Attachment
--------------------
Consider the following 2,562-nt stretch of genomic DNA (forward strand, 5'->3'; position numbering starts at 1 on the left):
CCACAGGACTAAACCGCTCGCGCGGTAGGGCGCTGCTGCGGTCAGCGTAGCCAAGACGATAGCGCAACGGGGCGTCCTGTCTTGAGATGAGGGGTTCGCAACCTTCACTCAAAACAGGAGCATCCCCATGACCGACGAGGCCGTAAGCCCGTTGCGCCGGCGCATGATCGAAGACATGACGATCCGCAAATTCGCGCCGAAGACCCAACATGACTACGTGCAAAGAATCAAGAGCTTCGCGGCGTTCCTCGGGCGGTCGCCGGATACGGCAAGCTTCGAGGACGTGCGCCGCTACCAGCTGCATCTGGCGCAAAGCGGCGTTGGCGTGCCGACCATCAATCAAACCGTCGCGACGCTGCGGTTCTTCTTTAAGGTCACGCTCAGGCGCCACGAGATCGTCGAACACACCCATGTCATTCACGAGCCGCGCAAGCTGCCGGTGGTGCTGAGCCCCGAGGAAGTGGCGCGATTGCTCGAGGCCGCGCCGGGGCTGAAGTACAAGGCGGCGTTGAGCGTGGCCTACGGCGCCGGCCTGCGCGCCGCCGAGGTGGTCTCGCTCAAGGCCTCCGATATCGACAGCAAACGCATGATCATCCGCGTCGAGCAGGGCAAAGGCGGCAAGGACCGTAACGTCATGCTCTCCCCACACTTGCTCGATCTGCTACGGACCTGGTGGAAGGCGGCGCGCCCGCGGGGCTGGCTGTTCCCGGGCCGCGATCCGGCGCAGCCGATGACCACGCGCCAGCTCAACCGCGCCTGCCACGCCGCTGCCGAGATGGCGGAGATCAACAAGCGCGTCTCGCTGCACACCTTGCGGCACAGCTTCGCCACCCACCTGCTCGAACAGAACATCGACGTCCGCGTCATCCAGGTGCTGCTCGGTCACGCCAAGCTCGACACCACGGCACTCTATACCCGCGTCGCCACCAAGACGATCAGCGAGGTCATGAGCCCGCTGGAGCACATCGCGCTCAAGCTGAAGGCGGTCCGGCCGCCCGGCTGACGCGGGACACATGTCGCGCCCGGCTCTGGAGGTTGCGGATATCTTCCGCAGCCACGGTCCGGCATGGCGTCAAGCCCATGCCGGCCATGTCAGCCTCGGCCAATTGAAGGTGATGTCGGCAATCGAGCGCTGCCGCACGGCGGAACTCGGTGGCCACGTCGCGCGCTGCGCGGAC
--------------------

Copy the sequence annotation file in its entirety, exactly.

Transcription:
Consider the following 2,562-nt stretch of genomic DNA (forward strand, 5'->3'; position numbering starts at 1 on the left):
CCACAGGACTAAACCGCTCGCGCGGTAGGGCGCTGCTGCGGTCAGCGTAGCCAAGACGATAGCGCAACGGGGCGTCCTGTCTTGAGATGAGGGGTTCGCAACCTTCACTCAAAACAGGAGCATCCCCATGACCGACGAGGCCGTAAGCCCGTTGCGCCGGCGCATGATCGAAGACATGACGATCCGCAAATTCGCGCCGAAGACCCAACATGACTACGTGCAAAGAATCAAGAGCTTCGCGGCGTTCCTCGGGCGGTCGCCGGATACGGCAAGCTTCGAGGACGTGCGCCGCTACCAGCTGCATCTGGCGCAAAGCGGCGTTGGCGTGCCGACCATCAATCAAACCGTCGCGACGCTGCGGTTCTTCTTTAAGGTCACGCTCAGGCGCCACGAGATCGTCGAACACACCCATGTCATTCACGAGCCGCGCAAGCTGCCGGTGGTGCTGAGCCCCGAGGAAGTGGCGCGATTGCTCGAGGCCGCGCCGGGGCTGAAGTACAAGGCGGCGTTGAGCGTGGCCTACGGCGCCGGCCTGCGCGCCGCCGAGGTGGTCTCGCTCAAGGCCTCCGATATCGACAGCAAACGCATGATCATCCGCGTCGAGCAGGGCAAAGGCGGCAAGGACCGTAACGTCATGCTCTCCCCACACTTGCTCGATCTGCTACGGACCTGGTGGAAGGCGGCGCGCCCGCGGGGCTGGCTGTTCCCGGGCCGCGATCCGGCGCAGCCGATGACCACGCGCCAGCTCAACCGCGCCTGCCACGCCGCTGCCGAGATGGCGGAGATCAACAAGCGCGTCTCGCTGCACACCTTGCGGCACAGCTTCGCCACCCACCTGCTCGAACAGAACATCGACGTCCGCGTCATCCAGGTGCTGCTCGGTCACGCCAAGCTCGACACCACGGCACTCTATACCCGCGTCGCCACCAAGACGATCAGCGAGGTCATGAGCCCGCTGGAGCACATCGCGCTCAAGCTGAAGGCGGTCCGGCCGCCCGGCTGACGCGGGACACATGTCGCGCCCGGCTCTGGAGGTTGCGGATATCTTCCGCAGCCACGGTCCGGCATGGCGTCAAGCCCATGCCGGCCATGTCAGCCTCGGCCAATTGAAGGTGATGTCGGCAATCGAGCGCTGCCGCACGGCGGAACTCGGTGGCCACGTCGCGCGCTGCGCGGAC